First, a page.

The United Nations Educational, Scientific and Cultural Organization (UNESCO) recognized the Jamaican music as a cultural treasure this week. Jamaica’s Culture Minister Olivia Grange was so delighted to hear the news at a committee meeting on Thursday, she burst into tears of happiness before encouraging the room of hundreds to join her – and the rest of the Jamaican delegation – in a rendition of one of reggae icon Marley’s best-loved tracks.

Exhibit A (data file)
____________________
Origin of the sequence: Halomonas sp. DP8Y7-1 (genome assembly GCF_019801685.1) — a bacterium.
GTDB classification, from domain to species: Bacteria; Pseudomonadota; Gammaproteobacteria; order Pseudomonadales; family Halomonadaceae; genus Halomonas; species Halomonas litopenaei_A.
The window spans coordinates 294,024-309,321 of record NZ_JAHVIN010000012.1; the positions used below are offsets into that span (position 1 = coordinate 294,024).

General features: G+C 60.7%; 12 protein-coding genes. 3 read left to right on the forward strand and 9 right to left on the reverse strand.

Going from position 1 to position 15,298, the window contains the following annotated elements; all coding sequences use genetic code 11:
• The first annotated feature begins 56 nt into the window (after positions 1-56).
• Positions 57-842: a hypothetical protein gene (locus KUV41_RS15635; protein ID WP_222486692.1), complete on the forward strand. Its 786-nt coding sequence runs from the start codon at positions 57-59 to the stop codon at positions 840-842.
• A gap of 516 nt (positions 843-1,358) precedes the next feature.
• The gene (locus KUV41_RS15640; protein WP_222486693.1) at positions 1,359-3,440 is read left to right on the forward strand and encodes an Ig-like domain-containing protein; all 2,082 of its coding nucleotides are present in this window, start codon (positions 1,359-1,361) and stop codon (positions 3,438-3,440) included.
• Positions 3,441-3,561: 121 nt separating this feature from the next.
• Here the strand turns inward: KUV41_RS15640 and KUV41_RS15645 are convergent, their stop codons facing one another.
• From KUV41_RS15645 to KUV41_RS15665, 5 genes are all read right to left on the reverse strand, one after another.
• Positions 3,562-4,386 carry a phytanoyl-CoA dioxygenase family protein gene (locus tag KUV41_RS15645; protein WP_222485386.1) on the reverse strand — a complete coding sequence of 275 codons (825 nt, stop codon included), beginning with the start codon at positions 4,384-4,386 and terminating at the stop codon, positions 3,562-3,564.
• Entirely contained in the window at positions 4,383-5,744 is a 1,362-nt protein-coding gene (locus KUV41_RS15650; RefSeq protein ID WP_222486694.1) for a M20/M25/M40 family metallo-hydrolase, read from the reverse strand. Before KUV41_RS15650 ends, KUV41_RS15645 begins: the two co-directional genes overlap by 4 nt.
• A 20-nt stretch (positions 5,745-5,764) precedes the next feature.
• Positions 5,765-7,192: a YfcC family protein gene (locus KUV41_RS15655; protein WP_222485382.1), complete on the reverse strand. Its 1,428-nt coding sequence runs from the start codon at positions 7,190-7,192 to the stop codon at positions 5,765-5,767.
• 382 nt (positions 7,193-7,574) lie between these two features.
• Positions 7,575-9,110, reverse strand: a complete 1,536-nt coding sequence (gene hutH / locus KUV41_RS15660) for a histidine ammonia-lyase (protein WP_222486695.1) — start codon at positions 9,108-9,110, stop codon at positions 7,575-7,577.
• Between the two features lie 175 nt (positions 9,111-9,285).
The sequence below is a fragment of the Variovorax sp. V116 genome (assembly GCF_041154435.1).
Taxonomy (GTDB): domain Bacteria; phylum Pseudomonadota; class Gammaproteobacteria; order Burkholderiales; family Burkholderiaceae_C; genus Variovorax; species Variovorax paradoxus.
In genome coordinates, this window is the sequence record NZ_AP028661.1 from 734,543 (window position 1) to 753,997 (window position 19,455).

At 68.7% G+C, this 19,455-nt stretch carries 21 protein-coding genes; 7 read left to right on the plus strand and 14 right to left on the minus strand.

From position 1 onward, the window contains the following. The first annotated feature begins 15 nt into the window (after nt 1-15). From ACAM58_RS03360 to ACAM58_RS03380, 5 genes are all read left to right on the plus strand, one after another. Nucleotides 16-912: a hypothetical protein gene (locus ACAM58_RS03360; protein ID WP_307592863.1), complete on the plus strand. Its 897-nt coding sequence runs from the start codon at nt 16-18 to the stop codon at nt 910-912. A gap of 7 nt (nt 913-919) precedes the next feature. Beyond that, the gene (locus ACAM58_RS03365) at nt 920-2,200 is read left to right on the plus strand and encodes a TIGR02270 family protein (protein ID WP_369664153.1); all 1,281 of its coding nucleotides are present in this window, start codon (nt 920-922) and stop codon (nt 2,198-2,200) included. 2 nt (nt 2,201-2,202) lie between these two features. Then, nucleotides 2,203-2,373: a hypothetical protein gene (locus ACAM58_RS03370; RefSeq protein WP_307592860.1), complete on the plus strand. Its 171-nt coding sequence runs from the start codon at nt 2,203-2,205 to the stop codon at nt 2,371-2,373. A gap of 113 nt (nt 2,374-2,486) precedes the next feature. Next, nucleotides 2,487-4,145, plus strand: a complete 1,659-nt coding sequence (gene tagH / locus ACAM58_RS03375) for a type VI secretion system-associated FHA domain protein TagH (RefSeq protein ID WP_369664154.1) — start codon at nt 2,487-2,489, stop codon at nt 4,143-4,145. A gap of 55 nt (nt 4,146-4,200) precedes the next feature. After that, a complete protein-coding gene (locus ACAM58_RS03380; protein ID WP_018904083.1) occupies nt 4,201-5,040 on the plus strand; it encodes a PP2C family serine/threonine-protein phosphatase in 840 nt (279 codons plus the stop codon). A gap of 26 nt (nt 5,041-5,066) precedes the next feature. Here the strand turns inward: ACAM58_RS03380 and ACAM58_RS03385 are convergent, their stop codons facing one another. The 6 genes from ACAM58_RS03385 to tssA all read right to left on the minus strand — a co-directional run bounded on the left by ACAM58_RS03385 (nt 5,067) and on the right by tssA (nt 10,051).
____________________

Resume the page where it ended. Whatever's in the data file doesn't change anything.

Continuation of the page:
The group had the song ready to play on speakers, turning the formal event into a very chilled and joyous one. People in the room soon jumped to their feet and clapped along with the catchy beat.
Reggae, known for its promotion of peace and love, originated in Kingston, Jamaica in the 1960s and was tied to class struggle and protest.
UNESCO has declared its “contribution to international discourse on issues of injustice, resistance, love and humanity underscores the dynamics of the element as being at once cerebral, socio-political, sensual and spiritual.”